As we witness our society grow increasingly divisive with both sides of the aisle quick to point fingers to the “other side” as the root cause of all manner of evil, it’s easy to buy into that narrative, dig our heels into entrenched positions and lob hate-filled attacks at each other, especially on social media.  We’re also pretty good at labeling each other and then stuffing each other into the narrow box we’ve defined.  We assume we know where the other person is coming from, and we are quick to form a vicious judgment on their intent, perspective, or mindset.  And while pockets of that certainly exist here, I have also seen that, as a community, we are often willing and able to search for common ground. That is something to be proud of.

Recently, I had the occasion to see both methods in action when I forced an issue rather than take a more consensus-building approach. It was an interesting learning lesson.

The hate-filled lobs came first. People assumed they knew where I was coming from. They presumed to know my “end game” and defined me by the labels they assigned…labels such as ”racist”, “xenophobe”, a “member of the KKK”, and my personal favorite, “a racist piece of f’in shit”. And while there’s not an ounce of truth to those hate-filled labels, they swirled fervidly around social media.

And yet others showed up differently. Many reached out in agreement that there are difficult challenges that need to be seriously considered. Conversations acknowledged that issues are layered and complicated and so are the solutions. Ideas were shared that opened my thought, that deepened understanding, that recognized there are not simple, one-sided solutions. Some people showed up with grace, and grace breaks through the most difficult impasse.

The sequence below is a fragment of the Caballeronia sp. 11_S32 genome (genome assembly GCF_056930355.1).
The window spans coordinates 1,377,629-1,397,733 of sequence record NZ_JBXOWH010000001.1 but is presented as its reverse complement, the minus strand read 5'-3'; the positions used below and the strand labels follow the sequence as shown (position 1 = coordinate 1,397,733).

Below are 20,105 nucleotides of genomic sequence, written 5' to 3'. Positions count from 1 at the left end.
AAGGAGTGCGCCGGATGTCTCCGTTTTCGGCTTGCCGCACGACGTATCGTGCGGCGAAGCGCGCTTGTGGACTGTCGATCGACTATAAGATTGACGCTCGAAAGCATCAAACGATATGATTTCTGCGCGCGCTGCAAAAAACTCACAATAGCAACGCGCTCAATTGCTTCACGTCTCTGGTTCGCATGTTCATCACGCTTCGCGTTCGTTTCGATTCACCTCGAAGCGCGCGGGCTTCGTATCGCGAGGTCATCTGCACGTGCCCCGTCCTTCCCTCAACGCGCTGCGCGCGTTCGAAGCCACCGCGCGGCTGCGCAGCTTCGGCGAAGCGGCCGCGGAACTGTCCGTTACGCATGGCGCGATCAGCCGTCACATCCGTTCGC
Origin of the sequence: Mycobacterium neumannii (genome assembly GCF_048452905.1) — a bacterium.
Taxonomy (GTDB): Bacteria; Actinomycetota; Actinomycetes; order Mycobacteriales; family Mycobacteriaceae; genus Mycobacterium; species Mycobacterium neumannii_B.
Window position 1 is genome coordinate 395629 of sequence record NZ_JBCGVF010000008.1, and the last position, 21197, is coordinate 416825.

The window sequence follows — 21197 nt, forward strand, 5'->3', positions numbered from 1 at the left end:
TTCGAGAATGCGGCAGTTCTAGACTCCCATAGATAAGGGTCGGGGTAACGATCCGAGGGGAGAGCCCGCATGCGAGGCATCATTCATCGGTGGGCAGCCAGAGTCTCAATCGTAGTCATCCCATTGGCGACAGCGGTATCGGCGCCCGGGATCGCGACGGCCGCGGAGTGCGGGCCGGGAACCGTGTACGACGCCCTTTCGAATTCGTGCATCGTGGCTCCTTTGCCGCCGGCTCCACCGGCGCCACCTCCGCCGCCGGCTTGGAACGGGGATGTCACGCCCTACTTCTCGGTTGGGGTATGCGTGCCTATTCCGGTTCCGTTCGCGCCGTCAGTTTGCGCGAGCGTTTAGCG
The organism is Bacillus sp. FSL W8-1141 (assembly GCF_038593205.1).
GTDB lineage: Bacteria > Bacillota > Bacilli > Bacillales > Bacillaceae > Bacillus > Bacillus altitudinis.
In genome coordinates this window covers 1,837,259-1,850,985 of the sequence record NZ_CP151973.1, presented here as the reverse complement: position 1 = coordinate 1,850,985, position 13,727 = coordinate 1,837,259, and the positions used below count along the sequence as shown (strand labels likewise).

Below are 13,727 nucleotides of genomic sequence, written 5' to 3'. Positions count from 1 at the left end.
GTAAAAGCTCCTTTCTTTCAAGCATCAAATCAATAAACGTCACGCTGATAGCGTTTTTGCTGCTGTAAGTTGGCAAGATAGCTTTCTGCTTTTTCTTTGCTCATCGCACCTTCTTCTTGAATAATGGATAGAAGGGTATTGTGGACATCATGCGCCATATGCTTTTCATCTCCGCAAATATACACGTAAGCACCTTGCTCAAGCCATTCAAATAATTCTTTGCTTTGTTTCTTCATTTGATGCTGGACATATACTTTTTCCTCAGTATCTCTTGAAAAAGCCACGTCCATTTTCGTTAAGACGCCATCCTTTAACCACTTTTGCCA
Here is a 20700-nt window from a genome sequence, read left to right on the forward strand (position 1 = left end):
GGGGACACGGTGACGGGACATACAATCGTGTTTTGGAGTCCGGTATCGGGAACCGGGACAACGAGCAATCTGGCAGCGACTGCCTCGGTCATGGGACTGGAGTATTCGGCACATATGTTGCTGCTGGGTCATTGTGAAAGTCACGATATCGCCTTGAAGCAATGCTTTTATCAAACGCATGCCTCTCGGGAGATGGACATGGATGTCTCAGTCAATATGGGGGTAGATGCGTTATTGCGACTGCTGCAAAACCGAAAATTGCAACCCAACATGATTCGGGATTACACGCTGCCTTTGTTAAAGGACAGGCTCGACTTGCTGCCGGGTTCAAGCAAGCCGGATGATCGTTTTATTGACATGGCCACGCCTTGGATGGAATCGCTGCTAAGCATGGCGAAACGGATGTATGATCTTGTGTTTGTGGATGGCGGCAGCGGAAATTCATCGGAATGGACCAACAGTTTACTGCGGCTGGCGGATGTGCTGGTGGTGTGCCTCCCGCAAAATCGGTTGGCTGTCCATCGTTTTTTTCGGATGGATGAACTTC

As I’ve reflected on it, I see that it’s critically important to not buy into the fevered pitch that is playing out on the National Stage, no matter which side you most identify with, because that doesn’t have to be us.  In our community, we are more than who we voted for because that does not fully define us nor should it stop us from pulling together as neighbors, friends and members of the same community.

What does it look like to choose to stand on common ground? I have seen…

  • It starts with giving people the benefit of the doubt…that we are good people who just may have a different outlook.
  • It asks questions to understand, not attack.
  • It stops the naming calling and it stops assuming we know each other by the labels we assign.
  • It agrees that one side is not always summarily right and the other side inherently wrong.
  • It realizes that divergent options can exist together respectfully.
  • It agrees we don’t have to change each other’s mind to feel good about ourselves.